News roundup: July 14-July 18
In case you missed the news last week, here are some of the breaking news items from July 14th-July 18th.
Study: Fawn survival
South Dakota Game, Fish and Parks biologists are studying deer fawn mortality as part of an effort to better determine the number of deer licenses issued. For the last 15 years, the status of the deer population has been quite high. In the early 2000s, deer numbers skyrocketed and biologists launched a record breaking program geared at shrinking the herd. States issued an enormous number of deer tags, often allowing licenses with three tags. Then everything changed. Starting in 2009 a series of harsh winters and severe drought-laden summers had a profound impact on deer populations. In each of the last three years the number of deer tags has been reduced substantially. Read the full story here.
Wolf restoration sparks controversy
An Oregon Congressman is calling for federal intervention to protect gray wolves that range beyond Yellowstone National Park, saying that without it the health of the park’s wolf population will suffer. In a letter to Interior Secretary of the Interior Sally Jewell, Rep. Peter DeFazio (D-Oregon) argues that hunters killing wolves just outside Yellowstone’s boundary is contributing to the recent decline in Yellowstone’s wolf population. Read the full story here.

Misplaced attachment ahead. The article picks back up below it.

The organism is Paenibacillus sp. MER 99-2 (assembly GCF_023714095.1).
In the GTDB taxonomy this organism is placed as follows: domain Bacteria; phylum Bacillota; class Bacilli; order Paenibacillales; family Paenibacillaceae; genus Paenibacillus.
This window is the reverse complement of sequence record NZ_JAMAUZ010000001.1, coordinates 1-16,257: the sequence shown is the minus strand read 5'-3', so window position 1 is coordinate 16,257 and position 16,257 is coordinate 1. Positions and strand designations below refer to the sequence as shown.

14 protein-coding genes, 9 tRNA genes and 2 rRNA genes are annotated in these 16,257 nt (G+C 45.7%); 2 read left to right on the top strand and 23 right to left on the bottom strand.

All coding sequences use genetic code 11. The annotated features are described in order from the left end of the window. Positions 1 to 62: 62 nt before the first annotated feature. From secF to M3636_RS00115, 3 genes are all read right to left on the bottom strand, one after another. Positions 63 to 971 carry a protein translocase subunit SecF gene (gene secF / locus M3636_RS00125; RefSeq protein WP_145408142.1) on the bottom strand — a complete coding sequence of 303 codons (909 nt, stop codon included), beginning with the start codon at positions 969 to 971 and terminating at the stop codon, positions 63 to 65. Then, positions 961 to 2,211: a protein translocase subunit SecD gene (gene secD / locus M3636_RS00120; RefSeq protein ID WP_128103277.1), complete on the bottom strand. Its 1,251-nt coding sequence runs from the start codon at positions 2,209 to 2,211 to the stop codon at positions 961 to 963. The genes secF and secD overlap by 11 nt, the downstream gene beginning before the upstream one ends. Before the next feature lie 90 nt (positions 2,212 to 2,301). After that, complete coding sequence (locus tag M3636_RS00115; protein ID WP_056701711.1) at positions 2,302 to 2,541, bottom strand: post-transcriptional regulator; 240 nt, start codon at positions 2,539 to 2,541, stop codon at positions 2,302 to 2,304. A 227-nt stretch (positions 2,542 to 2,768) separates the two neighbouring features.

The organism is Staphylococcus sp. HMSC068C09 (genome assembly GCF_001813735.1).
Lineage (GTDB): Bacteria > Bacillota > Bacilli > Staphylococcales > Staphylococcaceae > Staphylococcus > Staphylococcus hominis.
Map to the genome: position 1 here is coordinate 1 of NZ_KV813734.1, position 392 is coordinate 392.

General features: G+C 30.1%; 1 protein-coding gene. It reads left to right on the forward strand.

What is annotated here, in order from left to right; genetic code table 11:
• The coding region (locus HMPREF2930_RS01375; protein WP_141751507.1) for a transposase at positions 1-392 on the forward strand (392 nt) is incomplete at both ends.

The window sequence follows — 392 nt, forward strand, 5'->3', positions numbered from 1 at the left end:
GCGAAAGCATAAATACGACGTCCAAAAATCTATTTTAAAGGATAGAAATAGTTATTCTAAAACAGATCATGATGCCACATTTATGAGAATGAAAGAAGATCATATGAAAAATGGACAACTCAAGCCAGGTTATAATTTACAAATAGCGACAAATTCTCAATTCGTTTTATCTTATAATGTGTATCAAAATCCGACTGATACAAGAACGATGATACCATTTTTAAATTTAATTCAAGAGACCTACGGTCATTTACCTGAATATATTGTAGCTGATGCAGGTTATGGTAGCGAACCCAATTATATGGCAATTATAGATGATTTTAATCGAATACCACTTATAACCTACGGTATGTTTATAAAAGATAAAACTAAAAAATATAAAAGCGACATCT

CO scales back deer licenses
Colorado is scaling back on their mule deer numbers substantially. Colorado Parks and Wildlife data indicates a statewide deer population decrease of 36% since 2005. During this same period of time, the nation’s largest herd, which is located in northwestern Colorado, has dropped nearly 70%. Read the full story here.
Public lands at risk
Wildlife experts are calling for careful, conscientious administration of valuable public lands and waters. Over 200 fish and wildlife experts, including 12 former state fish and game agency directors and several former high-ranking federal agency officials, are asking the U.S. Department of the Interior and Bureau of Land Management (BLM) to “act promptly and meaningfully to conserve intact and unfragmented BLM-administered public lands across the West.” Read the full story here.